Sunday, January 07, 2007


Gambling/Puritan-Quaker/Nixon, Richard/Once Swept Under the Rug, Now on the Table/New York Times/New York/NY/USA/20-Jan-2006//…The habit of sweeping poker under a carpet of virtue persisted through much of the 20th century. But in his 1970 book "Nixon Agonistes," the historian Garry Wills showed how "vices" like poker could, in the right hands, become telling probes into the heart and mind of an officer or a president, even a Quaker like Richard M. Nixon, who was very much a product of the Puritan ethos.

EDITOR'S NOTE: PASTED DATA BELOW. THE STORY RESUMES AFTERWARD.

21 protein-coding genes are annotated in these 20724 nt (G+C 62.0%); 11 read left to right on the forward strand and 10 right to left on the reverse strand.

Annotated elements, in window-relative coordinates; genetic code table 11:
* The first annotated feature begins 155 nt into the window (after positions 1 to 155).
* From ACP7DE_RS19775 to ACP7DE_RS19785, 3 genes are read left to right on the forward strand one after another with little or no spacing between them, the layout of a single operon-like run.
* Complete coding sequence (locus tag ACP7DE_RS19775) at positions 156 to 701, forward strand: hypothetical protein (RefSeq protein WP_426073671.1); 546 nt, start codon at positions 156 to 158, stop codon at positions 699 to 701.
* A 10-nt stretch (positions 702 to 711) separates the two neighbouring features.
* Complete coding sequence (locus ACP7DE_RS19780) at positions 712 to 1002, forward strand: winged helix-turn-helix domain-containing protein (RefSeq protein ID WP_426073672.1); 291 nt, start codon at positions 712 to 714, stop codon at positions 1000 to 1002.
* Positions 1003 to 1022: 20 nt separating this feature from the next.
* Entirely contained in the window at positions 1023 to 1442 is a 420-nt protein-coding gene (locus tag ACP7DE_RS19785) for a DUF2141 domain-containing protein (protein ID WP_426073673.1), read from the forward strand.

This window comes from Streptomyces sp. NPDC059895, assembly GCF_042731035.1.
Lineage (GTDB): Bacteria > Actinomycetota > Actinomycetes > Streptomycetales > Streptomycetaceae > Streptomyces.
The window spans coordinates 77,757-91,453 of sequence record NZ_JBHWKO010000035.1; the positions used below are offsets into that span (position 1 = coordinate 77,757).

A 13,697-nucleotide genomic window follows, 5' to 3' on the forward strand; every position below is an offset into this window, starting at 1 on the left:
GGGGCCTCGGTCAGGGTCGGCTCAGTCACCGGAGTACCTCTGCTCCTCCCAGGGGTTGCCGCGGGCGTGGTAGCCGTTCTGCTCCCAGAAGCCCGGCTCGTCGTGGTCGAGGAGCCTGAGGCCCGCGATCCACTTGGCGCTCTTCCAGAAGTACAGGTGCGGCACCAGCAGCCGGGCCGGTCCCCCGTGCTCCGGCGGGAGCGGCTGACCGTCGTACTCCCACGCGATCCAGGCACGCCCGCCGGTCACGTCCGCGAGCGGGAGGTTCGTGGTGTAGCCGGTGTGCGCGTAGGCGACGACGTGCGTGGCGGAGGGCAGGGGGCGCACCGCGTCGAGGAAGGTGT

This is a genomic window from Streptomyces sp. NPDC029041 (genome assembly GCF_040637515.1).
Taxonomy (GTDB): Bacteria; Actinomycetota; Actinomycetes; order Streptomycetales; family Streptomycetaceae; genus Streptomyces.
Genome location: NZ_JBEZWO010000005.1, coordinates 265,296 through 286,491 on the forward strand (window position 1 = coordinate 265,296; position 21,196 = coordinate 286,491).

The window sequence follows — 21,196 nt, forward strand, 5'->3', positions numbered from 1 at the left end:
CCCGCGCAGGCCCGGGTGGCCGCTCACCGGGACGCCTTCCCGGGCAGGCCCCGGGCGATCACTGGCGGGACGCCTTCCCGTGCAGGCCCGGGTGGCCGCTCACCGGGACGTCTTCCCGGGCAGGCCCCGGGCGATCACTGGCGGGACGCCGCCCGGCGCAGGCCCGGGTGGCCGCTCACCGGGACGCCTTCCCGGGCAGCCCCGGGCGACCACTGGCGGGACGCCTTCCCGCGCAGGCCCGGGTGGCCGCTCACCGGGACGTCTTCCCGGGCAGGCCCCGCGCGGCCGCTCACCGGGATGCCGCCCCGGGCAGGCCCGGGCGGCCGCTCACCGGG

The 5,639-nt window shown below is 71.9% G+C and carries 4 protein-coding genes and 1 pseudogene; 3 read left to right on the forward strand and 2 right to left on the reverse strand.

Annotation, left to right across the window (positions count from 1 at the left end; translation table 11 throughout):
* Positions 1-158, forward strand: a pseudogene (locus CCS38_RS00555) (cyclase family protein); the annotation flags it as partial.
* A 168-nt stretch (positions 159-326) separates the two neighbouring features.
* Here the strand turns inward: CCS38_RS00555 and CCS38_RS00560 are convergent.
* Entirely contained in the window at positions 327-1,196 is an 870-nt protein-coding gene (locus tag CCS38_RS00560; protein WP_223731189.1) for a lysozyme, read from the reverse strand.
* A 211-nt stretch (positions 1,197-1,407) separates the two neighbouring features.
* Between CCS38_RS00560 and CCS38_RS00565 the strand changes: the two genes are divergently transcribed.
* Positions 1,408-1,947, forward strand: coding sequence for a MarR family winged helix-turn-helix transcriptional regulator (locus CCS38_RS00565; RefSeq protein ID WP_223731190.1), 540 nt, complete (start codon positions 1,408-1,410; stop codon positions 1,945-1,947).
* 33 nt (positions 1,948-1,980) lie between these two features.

Wills also showed that while Nixon played ruthlessly as a lieutenant in the Navy, Gen. Dwight Eisenhower was even better at poker, perhaps because he played with more joy - and with a stricter sense of virtue to boot.

"Like Nixon, he made large sums of money in the long games at military bases," Wills wrote. "Unlike Nixon, he was so good he had to stop playing with enlisted men; he was leaving too many of them broke."

Even so, when Eisenhower chose Nixon as his running mate in 1952, both men stopped playing or even mentioning poker, fearing voters would think it unsavory. ...


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